Germany plans to order coal-fired power plants that were due to be shut down for storage, part of a plan to ensure the country can keep the lights on if natural gas supplies from Russia are suddenly cut short. cut.
A bill drafted this week by the Economy Ministry, led by Greens member Robert Habeck, plans to keep power stations that burn coal and brown coal, or lignite, so they can be started at short term.
The proposed settlement, if passed, would remain in place until March 31, 2024.
“This means that the short-term use of coal-fired power plants in the electricity sector is made possible on demand, when needed,” he said. The measure still needs to be approved by Chancellor Olaf Scholz’s cabinet.
Natural gas, largely from Russia, accounted for 15% of Germany‘s power generation in 2021, the ministry said, although it expects that figure to be lower this year in due to the rising cost of gas and the unrest caused by the war in Ukraine.
Germany is relying on affordable and plentiful supplies of natural gas from Russia to replace coal as it seeks to meet its target of reducing carbon emissions by 55% below 1990s levels by 2030. But since Russia’s invasion of Ukraine on February 24, Berlin has moved quickly to reverse decades of policy focused on importing fossil fuels from Russia.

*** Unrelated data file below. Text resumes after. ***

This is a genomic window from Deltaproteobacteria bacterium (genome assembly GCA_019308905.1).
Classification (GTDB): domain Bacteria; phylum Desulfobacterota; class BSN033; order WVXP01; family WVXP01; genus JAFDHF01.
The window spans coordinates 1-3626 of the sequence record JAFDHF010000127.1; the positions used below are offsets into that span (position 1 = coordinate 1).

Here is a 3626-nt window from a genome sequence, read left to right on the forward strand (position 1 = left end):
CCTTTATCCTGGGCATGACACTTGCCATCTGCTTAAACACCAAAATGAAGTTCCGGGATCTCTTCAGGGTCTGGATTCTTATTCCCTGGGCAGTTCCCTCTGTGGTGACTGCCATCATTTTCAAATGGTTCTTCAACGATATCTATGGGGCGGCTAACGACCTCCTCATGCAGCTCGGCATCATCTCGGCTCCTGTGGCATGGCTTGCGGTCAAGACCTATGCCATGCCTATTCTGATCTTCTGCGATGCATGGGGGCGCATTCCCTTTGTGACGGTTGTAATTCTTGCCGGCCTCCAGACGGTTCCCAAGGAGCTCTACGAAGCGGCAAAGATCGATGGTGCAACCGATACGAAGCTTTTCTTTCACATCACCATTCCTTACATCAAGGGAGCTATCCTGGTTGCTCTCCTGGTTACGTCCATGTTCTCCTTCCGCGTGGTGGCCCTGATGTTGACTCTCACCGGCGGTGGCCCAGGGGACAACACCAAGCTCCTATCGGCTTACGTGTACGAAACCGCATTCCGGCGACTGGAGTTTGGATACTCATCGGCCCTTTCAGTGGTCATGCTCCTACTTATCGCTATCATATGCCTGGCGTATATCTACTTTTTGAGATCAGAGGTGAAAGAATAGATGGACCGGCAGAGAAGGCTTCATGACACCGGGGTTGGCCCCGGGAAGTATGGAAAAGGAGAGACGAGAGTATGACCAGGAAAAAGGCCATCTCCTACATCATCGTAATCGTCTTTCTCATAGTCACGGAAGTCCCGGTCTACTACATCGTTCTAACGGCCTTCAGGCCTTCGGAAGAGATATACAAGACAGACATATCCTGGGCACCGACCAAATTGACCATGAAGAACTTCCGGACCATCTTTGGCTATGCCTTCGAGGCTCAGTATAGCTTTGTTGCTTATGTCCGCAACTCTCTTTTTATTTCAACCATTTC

This month, parliament passed legislation paving the way for the construction of four terminals to receive liquefied natural gas on Germany’s northern coast, including two floating terminals that should be ready by the end of the year. ‘year.
Germany has reduced the share of natural gas it receives from Russia to 35%, down from 55% at the start of the year. Most Russian gas passes through the Nord Stream gas pipeline under the Baltic Sea.
The International Monetary Fund warned in its annual report on Germany this week that a cut in natural gas from Russia was the biggest threat to Germany’s economy, which is Europe’s largest.
Germany decided under its previous government in 2020 that it would spend $44.5 billion to phase out coal by 2038. The new government, which took office in December, has postponed the exit date to 2030 and emphasized the expansion of renewable energy for power generation.
Efforts to build more wind turbines and solar parks were halted under the previous government. Last year, amid high gas prices, coal-fired electricity grew by almost 5%, accounting for around 30% of Germany’s electricity generation.